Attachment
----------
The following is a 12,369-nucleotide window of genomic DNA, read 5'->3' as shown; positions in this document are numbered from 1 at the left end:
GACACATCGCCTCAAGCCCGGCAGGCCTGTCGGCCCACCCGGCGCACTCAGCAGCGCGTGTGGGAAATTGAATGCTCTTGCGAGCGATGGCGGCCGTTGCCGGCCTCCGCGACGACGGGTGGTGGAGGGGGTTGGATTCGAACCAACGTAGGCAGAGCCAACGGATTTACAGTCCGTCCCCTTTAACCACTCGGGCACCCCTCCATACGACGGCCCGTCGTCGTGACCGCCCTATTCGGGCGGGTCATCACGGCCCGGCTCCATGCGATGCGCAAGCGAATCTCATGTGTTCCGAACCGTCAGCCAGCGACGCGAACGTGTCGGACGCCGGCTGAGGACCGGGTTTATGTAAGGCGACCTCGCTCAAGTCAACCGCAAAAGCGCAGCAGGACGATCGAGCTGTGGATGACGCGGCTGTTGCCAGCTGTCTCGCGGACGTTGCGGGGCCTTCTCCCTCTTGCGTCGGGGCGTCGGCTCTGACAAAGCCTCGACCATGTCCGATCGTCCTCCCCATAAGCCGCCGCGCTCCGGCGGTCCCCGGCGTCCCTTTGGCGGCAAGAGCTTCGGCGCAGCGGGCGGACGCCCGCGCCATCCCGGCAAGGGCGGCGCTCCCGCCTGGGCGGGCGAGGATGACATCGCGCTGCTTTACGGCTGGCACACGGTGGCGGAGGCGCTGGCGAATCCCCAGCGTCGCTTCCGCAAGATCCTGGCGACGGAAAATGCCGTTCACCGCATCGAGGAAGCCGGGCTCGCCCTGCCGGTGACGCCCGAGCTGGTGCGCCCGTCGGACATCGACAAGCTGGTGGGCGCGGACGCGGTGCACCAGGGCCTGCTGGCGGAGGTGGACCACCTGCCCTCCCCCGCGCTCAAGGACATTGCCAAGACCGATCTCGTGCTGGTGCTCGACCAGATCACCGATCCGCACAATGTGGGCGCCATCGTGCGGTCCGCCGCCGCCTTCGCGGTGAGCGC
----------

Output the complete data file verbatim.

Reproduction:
The following is a 12,369-nucleotide window of genomic DNA, read 5'->3' as shown; positions in this document are numbered from 1 at the left end:
GACACATCGCCTCAAGCCCGGCAGGCCTGTCGGCCCACCCGGCGCACTCAGCAGCGCGTGTGGGAAATTGAATGCTCTTGCGAGCGATGGCGGCCGTTGCCGGCCTCCGCGACGACGGGTGGTGGAGGGGGTTGGATTCGAACCAACGTAGGCAGAGCCAACGGATTTACAGTCCGTCCCCTTTAACCACTCGGGCACCCCTCCATACGACGGCCCGTCGTCGTGACCGCCCTATTCGGGCGGGTCATCACGGCCCGGCTCCATGCGATGCGCAAGCGAATCTCATGTGTTCCGAACCGTCAGCCAGCGACGCGAACGTGTCGGACGCCGGCTGAGGACCGGGTTTATGTAAGGCGACCTCGCTCAAGTCAACCGCAAAAGCGCAGCAGGACGATCGAGCTGTGGATGACGCGGCTGTTGCCAGCTGTCTCGCGGACGTTGCGGGGCCTTCTCCCTCTTGCGTCGGGGCGTCGGCTCTGACAAAGCCTCGACCATGTCCGATCGTCCTCCCCATAAGCCGCCGCGCTCCGGCGGTCCCCGGCGTCCCTTTGGCGGCAAGAGCTTCGGCGCAGCGGGCGGACGCCCGCGCCATCCCGGCAAGGGCGGCGCTCCCGCCTGGGCGGGCGAGGATGACATCGCGCTGCTTTACGGCTGGCACACGGTGGCGGAGGCGCTGGCGAATCCCCAGCGTCGCTTCCGCAAGATCCTGGCGACGGAAAATGCCGTTCACCGCATCGAGGAAGCCGGGCTCGCCCTGCCGGTGACGCCCGAGCTGGTGCGCCCGTCGGACATCGACAAGCTGGTGGGCGCGGACGCGGTGCACCAGGGCCTGCTGGCGGAGGTGGACCACCTGCCCTCCCCCGCGCTCAAGGACATTGCCAAGACCGATCTCGTGCTGGTGCTCGACCAGATCACCGATCCGCACAATGTGGGCGCCATCGTGCGGTCCGCCGCCGCCTTCGCGGTGAGCGC